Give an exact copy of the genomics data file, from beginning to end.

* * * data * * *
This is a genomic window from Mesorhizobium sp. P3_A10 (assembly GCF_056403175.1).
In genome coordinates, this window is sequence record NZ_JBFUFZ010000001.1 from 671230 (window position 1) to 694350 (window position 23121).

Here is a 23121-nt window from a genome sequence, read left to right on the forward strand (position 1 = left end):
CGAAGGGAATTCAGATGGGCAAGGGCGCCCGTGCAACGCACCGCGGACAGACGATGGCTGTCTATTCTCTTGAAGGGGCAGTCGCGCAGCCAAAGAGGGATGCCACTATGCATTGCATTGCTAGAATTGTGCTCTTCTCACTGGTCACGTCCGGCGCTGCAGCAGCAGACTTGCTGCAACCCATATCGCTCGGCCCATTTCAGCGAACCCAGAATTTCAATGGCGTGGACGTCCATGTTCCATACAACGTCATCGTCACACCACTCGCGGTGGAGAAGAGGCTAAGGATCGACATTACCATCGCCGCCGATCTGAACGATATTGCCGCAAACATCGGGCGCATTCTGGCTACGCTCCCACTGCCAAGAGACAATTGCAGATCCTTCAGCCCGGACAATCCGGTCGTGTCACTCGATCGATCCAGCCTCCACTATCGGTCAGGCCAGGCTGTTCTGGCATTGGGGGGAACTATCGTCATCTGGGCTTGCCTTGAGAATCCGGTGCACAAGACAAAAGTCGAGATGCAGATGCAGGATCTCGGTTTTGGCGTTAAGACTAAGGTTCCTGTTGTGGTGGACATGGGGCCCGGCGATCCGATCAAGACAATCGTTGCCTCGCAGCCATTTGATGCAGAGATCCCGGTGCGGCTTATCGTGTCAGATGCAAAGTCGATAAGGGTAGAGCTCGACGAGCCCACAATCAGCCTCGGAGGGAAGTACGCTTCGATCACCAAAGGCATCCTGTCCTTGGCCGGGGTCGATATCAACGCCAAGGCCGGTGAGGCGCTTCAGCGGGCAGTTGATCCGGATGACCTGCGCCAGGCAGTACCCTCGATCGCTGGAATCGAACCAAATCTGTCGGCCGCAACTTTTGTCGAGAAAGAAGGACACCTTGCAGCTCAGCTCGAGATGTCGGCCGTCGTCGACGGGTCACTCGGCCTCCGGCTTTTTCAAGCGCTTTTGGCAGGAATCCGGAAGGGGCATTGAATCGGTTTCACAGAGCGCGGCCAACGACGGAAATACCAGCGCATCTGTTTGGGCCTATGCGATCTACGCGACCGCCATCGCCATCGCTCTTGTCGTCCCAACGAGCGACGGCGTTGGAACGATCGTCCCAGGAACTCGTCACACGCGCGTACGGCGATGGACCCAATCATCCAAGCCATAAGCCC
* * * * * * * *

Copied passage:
This is a genomic window from Mesorhizobium sp. P3_A10 (assembly GCF_056403175.1).
In genome coordinates, this window is sequence record NZ_JBFUFZ010000001.1 from 671230 (window position 1) to 694350 (window position 23121).

Here is a 23121-nt window from a genome sequence, read left to right on the forward strand (position 1 = left end):
CGAAGGGAATTCAGATGGGCAAGGGCGCCCGTGCAACGCACCGCGGACAGACGATGGCTGTCTATTCTCTTGAAGGGGCAGTCGCGCAGCCAAAGAGGGATGCCACTATGCATTGCATTGCTAGAATTGTGCTCTTCTCACTGGTCACGTCCGGCGCTGCAGCAGCAGACTTGCTGCAACCCATATCGCTCGGCCCATTTCAGCGAACCCAGAATTTCAATGGCGTGGACGTCCATGTTCCATACAACGTCATCGTCACACCACTCGCGGTGGAGAAGAGGCTAAGGATCGACATTACCATCGCCGCCGATCTGAACGATATTGCCGCAAACATCGGGCGCATTCTGGCTACGCTCCCACTGCCAAGAGACAATTGCAGATCCTTCAGCCCGGACAATCCGGTCGTGTCACTCGATCGATCCAGCCTCCACTATCGGTCAGGCCAGGCTGTTCTGGCATTGGGGGGAACTATCGTCATCTGGGCTTGCCTTGAGAATCCGGTGCACAAGACAAAAGTCGAGATGCAGATGCAGGATCTCGGTTTTGGCGTTAAGACTAAGGTTCCTGTTGTGGTGGACATGGGGCCCGGCGATCCGATCAAGACAATCGTTGCCTCGCAGCCATTTGATGCAGAGATCCCGGTGCGGCTTATCGTGTCAGATGCAAAGTCGATAAGGGTAGAGCTCGACGAGCCCACAATCAGCCTCGGAGGGAAGTACGCTTCGATCACCAAAGGCATCCTGTCCTTGGCCGGGGTCGATATCAACGCCAAGGCCGGTGAGGCGCTTCAGCGGGCAGTTGATCCGGATGACCTGCGCCAGGCAGTACCCTCGATCGCTGGAATCGAACCAAATCTGTCGGCCGCAACTTTTGTCGAGAAAGAAGGACACCTTGCAGCTCAGCTCGAGATGTCGGCCGTCGTCGACGGGTCACTCGGCCTCCGGCTTTTTCAAGCGCTTTTGGCAGGAATCCGGAAGGGGCATTGAATCGGTTTCACAGAGCGCGGCCAACGACGGAAATACCAGCGCATCTGTTTGGGCCTATGCGATCTACGCGACCGCCATCGCCATCGCTCTTGTCGTCCCAACGAGCGACGGCGTTGGAACGATCGTCCCAGGAACTCGTCACACGCGCGTACGGCGATGGACCCAATCATCCAAGCCATAAGCCC